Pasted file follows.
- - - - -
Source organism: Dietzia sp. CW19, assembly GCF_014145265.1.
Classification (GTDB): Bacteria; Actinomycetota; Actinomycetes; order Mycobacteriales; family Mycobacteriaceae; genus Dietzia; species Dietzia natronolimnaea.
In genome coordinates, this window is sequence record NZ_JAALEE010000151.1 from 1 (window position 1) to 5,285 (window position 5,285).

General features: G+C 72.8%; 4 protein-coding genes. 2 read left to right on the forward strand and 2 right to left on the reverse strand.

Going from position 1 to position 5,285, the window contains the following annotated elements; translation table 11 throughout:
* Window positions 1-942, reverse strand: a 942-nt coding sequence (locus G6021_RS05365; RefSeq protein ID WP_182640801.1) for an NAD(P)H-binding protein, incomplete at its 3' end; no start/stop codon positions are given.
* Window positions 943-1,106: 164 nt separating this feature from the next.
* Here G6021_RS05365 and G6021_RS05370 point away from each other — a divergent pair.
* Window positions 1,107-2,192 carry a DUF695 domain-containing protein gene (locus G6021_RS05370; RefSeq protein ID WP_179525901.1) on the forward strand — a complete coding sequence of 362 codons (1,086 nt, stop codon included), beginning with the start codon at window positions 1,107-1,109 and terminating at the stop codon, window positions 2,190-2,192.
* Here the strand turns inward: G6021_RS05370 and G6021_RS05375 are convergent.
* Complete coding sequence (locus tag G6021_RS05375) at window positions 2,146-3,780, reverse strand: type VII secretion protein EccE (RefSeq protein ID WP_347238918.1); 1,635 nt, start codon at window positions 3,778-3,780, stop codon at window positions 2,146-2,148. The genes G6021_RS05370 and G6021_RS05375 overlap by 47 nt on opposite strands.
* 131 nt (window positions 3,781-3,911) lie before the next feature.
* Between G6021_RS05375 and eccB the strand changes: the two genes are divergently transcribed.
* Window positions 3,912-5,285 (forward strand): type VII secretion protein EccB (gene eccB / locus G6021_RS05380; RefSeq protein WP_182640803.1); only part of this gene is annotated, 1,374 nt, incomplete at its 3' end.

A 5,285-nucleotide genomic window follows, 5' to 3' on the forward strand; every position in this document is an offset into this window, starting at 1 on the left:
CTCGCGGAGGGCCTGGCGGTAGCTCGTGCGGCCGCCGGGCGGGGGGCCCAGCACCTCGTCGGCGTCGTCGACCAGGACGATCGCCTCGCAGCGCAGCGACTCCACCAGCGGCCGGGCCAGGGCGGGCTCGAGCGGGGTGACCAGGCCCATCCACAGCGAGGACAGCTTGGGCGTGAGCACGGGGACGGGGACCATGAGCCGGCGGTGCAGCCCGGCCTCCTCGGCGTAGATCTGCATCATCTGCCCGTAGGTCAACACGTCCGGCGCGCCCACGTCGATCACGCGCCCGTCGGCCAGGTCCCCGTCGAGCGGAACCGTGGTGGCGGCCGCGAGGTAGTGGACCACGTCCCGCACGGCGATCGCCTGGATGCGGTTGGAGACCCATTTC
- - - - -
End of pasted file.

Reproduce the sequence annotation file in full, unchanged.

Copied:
Source organism: Dietzia sp. CW19, assembly GCF_014145265.1.
Classification (GTDB): Bacteria; Actinomycetota; Actinomycetes; order Mycobacteriales; family Mycobacteriaceae; genus Dietzia; species Dietzia natronolimnaea.
In genome coordinates, this window is sequence record NZ_JAALEE010000151.1 from 1 (window position 1) to 5,285 (window position 5,285).

General features: G+C 72.8%; 4 protein-coding genes. 2 read left to right on the forward strand and 2 right to left on the reverse strand.

Going from position 1 to position 5,285, the window contains the following annotated elements; translation table 11 throughout:
* Window positions 1-942, reverse strand: a 942-nt coding sequence (locus G6021_RS05365; RefSeq protein ID WP_182640801.1) for an NAD(P)H-binding protein, incomplete at its 3' end; no start/stop codon positions are given.
* Window positions 943-1,106: 164 nt separating this feature from the next.
* Here G6021_RS05365 and G6021_RS05370 point away from each other — a divergent pair.
* Window positions 1,107-2,192 carry a DUF695 domain-containing protein gene (locus G6021_RS05370; RefSeq protein ID WP_179525901.1) on the forward strand — a complete coding sequence of 362 codons (1,086 nt, stop codon included), beginning with the start codon at window positions 1,107-1,109 and terminating at the stop codon, window positions 2,190-2,192.
* Here the strand turns inward: G6021_RS05370 and G6021_RS05375 are convergent.
* Complete coding sequence (locus tag G6021_RS05375) at window positions 2,146-3,780, reverse strand: type VII secretion protein EccE (RefSeq protein ID WP_347238918.1); 1,635 nt, start codon at window positions 3,778-3,780, stop codon at window positions 2,146-2,148. The genes G6021_RS05370 and G6021_RS05375 overlap by 47 nt on opposite strands.
* 131 nt (window positions 3,781-3,911) lie before the next feature.
* Between G6021_RS05375 and eccB the strand changes: the two genes are divergently transcribed.
* Window positions 3,912-5,285 (forward strand): type VII secretion protein EccB (gene eccB / locus G6021_RS05380; RefSeq protein WP_182640803.1); only part of this gene is annotated, 1,374 nt, incomplete at its 3' end.

A 5,285-nucleotide genomic window follows, 5' to 3' on the forward strand; every position in this document is an offset into this window, starting at 1 on the left:
CTCGCGGAGGGCCTGGCGGTAGCTCGTGCGGCCGCCGGGCGGGGGGCCCAGCACCTCGTCGGCGTCGTCGACCAGGACGATCGCCTCGCAGCGCAGCGACTCCACCAGCGGCCGGGCCAGGGCGGGCTCGAGCGGGGTGACCAGGCCCATCCACAGCGAGGACAGCTTGGGCGTGAGCACGGGGACGGGGACCATGAGCCGGCGGTGCAGCCCGGCCTCCTCGGCGTAGATCTGCATCATCTGCCCGTAGGTCAACACGTCCGGCGCGCCCACGTCGATCACGCGCCCGTCGGCCAGGTCCCCGTCGAGCGGAACCGTGGTGGCGGCCGCGAGGTAGTGGACCACGTCCCGCACGGCGATCGCCTGGATGCGGTTGGAGACCCATTTC